5 Ideas to Pounding Out the Work

Here’s a comment I love to hear: “Wow, Chris, you really get a lot of things done.” A close second is a follow up, “And you do things well.” I like to think these things are true, but to be honest, I’ve had to learn efficiency. Let me explain, and if you have the time, watch this video:

I read Getting Things Done years ago. It’s a good book, and the one principle that has stuck with me through the years is the idea of getting my “stuff” off my mind. I pound out the work because I want the work behind me. When it settles on my desk or in my email box, it’s on my mind.

When too much is on my mind, I get exhausted. Almost depressed. Totally counterproductive, I’ll browse news sites or watch movie trailers. Go figure. When my work is stacked up, I am prone to waste my time. How crazy is that?

Here are five ideas I’ve come up with – sort of hybrids of David Allen’s ideas – that I’ve applied over the years…

  1. Quit whining. “I’m soooo busy” only goes so far. So is the busiest man in the world – which you aren’t – but he still gets things done in the same exact 24 hours as you have. So quit whining and start moving.
  2. Reschedule. You don’t need to get all your projects done today. Put them in a schedule and commit chunks of time to them.
  3. Have a hub. This is where My Sweet Home Office Suite comes in. I have my office space – my sound proof corner of the house – to get set up and pound out work. (I wrote a book on that. Get your free copy here.)
  4. Turn off the noise. Music is soothing, but noise includes Facebook, Twitter, email, the cell phone, etc. Multi-tasking is a myth, some have argued. For projects that require my full attention, I need to give it my full attention.
  5. Faste. Seriously, intermittant fasting from food is extremely productive, but I’m talking more than food. I have to “fast” from news sites like Drudge Report and Wall Street Journal. They tug at my mind when I need to focus elsewhere.

Yesterday, I totally pounded out work like nobody’s business. I finished editing a new book, I connected with five of my coaching staff by phone, I pushed along a camp program for California, and I secured an awesome keynote speaker for the event.

I’ve got another day lined up, so much off my mind from yesterday morning, I’m feeling like King Kong taking it all on. I’m looking forward to the good work ahead of me.

Question: What ideas do you have to getting things done? Do share by posting below.

 

Want the best cases, briefs and articles for competition? Become a Monument Member, and get them dropped in your lap every single "Monument Monday." Become a Monument Member!

Please note: I reserve the right to delete comments that are offensive or off-topic.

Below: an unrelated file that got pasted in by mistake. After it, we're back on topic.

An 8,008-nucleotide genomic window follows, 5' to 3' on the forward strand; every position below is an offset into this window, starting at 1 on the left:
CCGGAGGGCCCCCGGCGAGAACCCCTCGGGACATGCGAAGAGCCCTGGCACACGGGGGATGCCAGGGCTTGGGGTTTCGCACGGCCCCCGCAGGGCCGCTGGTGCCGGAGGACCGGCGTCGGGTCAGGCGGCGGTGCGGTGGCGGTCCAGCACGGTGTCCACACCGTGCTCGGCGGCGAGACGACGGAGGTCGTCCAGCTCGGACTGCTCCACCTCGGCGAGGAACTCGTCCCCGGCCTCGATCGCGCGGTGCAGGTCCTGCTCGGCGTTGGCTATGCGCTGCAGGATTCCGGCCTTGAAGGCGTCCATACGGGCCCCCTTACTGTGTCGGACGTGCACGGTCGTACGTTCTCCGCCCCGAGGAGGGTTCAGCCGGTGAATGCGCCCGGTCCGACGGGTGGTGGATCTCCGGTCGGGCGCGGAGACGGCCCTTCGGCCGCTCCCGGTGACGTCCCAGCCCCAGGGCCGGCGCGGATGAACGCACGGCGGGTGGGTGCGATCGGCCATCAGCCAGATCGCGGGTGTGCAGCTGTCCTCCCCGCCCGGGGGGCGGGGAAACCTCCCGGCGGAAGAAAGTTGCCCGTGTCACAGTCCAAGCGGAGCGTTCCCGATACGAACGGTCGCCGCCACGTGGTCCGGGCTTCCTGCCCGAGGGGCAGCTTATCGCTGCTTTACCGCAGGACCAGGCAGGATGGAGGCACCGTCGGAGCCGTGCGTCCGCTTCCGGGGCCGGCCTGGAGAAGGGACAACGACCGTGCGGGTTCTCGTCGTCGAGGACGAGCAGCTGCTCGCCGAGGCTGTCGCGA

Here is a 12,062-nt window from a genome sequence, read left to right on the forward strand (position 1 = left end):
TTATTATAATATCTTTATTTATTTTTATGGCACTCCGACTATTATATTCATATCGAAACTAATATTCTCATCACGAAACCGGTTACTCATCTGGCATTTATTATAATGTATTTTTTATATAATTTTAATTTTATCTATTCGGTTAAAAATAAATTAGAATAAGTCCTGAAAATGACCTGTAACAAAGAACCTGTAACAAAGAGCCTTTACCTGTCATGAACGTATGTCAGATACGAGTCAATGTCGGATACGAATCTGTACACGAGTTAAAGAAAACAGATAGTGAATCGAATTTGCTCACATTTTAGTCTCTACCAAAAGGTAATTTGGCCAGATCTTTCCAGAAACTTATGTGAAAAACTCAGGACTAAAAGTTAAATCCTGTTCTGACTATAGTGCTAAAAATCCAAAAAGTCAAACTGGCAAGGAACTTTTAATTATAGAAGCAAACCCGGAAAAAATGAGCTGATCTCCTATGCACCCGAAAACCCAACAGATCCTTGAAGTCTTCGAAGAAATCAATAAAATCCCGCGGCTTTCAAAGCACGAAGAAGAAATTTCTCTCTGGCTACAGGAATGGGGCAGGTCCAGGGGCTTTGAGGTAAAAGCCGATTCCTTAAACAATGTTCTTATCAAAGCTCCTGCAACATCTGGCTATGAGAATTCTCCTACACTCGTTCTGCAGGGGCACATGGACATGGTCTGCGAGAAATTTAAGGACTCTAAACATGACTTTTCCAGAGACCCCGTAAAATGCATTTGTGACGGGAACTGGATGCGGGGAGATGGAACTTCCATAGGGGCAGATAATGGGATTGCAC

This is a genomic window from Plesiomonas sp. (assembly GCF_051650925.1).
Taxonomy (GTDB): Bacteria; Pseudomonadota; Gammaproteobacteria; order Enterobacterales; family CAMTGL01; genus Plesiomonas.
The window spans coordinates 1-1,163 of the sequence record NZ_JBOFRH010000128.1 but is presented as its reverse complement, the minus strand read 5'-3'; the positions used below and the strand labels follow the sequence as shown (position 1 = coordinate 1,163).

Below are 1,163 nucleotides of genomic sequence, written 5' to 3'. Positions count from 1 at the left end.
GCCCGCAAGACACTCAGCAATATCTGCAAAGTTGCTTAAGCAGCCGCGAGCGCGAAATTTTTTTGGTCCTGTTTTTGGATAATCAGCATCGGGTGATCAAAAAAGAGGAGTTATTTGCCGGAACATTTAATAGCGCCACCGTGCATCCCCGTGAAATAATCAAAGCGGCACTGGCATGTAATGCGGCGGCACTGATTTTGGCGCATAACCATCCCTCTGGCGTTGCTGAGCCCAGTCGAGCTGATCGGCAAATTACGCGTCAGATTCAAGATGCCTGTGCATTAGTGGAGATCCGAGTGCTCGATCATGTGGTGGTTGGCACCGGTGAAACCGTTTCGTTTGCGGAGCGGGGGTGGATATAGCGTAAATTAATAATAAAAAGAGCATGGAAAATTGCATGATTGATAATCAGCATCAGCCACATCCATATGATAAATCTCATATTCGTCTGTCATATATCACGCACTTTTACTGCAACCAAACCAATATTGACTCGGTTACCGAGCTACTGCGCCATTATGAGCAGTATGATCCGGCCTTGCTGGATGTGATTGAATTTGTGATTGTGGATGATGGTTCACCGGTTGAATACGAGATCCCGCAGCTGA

• theworkingdiva

    “Pounding out the work” caught my eye. That’s definitely when I feel the most productive–when I get into that groove where tasks are just getting accomplished, right and left. Lists help me immensely. I’m the type of person that gets great satisfaction from crossing an item off a list–you should see me at the grocery store! I’ve also discovered that music helps, but only instrumental. Otherwise I sing along, which most definitely DOESN’T help my productivity. I tend toward orchestral versions of movie soundtracks, or a “pops” classical-type station. There’s enough variety to keep me going in those.

    • Funny you mention instramentals. My most listened to Pandora tracks are “Rush Instramentals” and “Guitar Instramentals.” They keep me pumping along, too.

  • Judy Jeub

    When I have a project that will take unlimited hours, I may commit to giving it an hour per day – the time doesn’t matter as much as showing up. I did this when I sorted boxes of unlabeled family pitures a few years ago. It took months, but the project eventually got done. The perfectionist in me had to let go when there were days other duties prevented me from doing my one hour.
    Another thing I have done is take one task and give it my utmost attention to its completion before I go onto another task. It is the opposite of multi-tasking, which tends to scatter my brain. It may not be useful when there are deadlines, but I like the calmness of it and the sense of completion I get. As a retired person, I am able to do this more often.
    A third thing i have done…back in my work days…I note the deadline for a project, such as an event, then create a calendar working backward from that, creating smaller deadlines and schedule blocks of the time required to get these interum tasks done.

    • Great ideas, Mom! I feel like I’m truly a chip off the semi-old block.

  • The book you mention sounds like a good one. Great points. I found turning off distractions so I can focus on the task at hand important when it comes to quickly getting it done.